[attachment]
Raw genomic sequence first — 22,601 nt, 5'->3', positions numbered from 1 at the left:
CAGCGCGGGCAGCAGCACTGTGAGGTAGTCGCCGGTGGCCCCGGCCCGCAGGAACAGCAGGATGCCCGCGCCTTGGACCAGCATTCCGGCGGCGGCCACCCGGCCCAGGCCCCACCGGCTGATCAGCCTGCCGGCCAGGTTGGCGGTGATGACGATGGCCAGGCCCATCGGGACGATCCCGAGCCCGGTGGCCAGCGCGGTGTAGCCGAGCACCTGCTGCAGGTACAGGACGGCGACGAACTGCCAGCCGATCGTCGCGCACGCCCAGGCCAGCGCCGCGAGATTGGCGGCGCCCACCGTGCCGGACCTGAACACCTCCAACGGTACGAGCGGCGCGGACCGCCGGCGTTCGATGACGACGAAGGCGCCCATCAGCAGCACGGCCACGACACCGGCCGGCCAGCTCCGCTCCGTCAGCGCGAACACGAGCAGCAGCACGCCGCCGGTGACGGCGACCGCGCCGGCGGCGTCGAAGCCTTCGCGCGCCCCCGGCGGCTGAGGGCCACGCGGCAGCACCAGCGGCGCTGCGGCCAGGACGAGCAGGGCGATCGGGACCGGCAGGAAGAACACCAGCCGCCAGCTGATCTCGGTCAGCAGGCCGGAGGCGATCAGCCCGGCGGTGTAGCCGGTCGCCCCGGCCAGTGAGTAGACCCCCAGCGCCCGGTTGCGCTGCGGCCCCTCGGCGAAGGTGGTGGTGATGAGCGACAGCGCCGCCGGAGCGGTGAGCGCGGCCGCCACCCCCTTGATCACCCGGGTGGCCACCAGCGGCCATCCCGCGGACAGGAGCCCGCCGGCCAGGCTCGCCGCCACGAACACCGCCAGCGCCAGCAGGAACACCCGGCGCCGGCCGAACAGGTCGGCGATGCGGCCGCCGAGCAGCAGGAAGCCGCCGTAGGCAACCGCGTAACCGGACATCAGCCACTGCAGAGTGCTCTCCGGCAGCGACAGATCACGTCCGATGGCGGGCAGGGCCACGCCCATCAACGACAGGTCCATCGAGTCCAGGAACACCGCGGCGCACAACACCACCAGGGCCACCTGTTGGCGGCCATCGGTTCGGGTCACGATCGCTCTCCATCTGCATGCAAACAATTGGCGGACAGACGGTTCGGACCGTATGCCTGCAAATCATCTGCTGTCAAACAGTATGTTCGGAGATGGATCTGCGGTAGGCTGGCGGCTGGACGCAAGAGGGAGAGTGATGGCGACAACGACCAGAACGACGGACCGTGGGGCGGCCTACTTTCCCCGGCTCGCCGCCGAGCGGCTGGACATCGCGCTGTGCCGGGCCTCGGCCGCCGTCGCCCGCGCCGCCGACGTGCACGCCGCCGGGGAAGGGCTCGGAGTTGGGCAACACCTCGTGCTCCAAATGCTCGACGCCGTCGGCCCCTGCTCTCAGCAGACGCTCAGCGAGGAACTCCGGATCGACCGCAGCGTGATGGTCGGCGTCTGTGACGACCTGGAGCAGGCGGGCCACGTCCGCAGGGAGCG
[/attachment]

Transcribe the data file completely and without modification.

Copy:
Raw genomic sequence first — 22,601 nt, 5'->3', positions numbered from 1 at the left:
CAGCGCGGGCAGCAGCACTGTGAGGTAGTCGCCGGTGGCCCCGGCCCGCAGGAACAGCAGGATGCCCGCGCCTTGGACCAGCATTCCGGCGGCGGCCACCCGGCCCAGGCCCCACCGGCTGATCAGCCTGCCGGCCAGGTTGGCGGTGATGACGATGGCCAGGCCCATCGGGACGATCCCGAGCCCGGTGGCCAGCGCGGTGTAGCCGAGCACCTGCTGCAGGTACAGGACGGCGACGAACTGCCAGCCGATCGTCGCGCACGCCCAGGCCAGCGCCGCGAGATTGGCGGCGCCCACCGTGCCGGACCTGAACACCTCCAACGGTACGAGCGGCGCGGACCGCCGGCGTTCGATGACGACGAAGGCGCCCATCAGCAGCACGGCCACGACACCGGCCGGCCAGCTCCGCTCCGTCAGCGCGAACACGAGCAGCAGCACGCCGCCGGTGACGGCGACCGCGCCGGCGGCGTCGAAGCCTTCGCGCGCCCCCGGCGGCTGAGGGCCACGCGGCAGCACCAGCGGCGCTGCGGCCAGGACGAGCAGGGCGATCGGGACCGGCAGGAAGAACACCAGCCGCCAGCTGATCTCGGTCAGCAGGCCGGAGGCGATCAGCCCGGCGGTGTAGCCGGTCGCCCCGGCCAGTGAGTAGACCCCCAGCGCCCGGTTGCGCTGCGGCCCCTCGGCGAAGGTGGTGGTGATGAGCGACAGCGCCGCCGGAGCGGTGAGCGCGGCCGCCACCCCCTTGATCACCCGGGTGGCCACCAGCGGCCATCCCGCGGACAGGAGCCCGCCGGCCAGGCTCGCCGCCACGAACACCGCCAGCGCCAGCAGGAACACCCGGCGCCGGCCGAACAGGTCGGCGATGCGGCCGCCGAGCAGCAGGAAGCCGCCGTAGGCAACCGCGTAACCGGACATCAGCCACTGCAGAGTGCTCTCCGGCAGCGACAGATCACGTCCGATGGCGGGCAGGGCCACGCCCATCAACGACAGGTCCATCGAGTCCAGGAACACCGCGGCGCACAACACCACCAGGGCCACCTGTTGGCGGCCATCGGTTCGGGTCACGATCGCTCTCCATCTGCATGCAAACAATTGGCGGACAGACGGTTCGGACCGTATGCCTGCAAATCATCTGCTGTCAAACAGTATGTTCGGAGATGGATCTGCGGTAGGCTGGCGGCTGGACGCAAGAGGGAGAGTGATGGCGACAACGACCAGAACGACGGACCGTGGGGCGGCCTACTTTCCCCGGCTCGCCGCCGAGCGGCTGGACATCGCGCTGTGCCGGGCCTCGGCCGCCGTCGCCCGCGCCGCCGACGTGCACGCCGCCGGGGAAGGGCTCGGAGTTGGGCAACACCTCGTGCTCCAAATGCTCGACGCCGTCGGCCCCTGCTCTCAGCAGACGCTCAGCGAGGAACTCCGGATCGACCGCAGCGTGATGGTCGGCGTCTGTGACGACCTGGAGCAGGCGGGCCACGTCCGCAGGGAGCG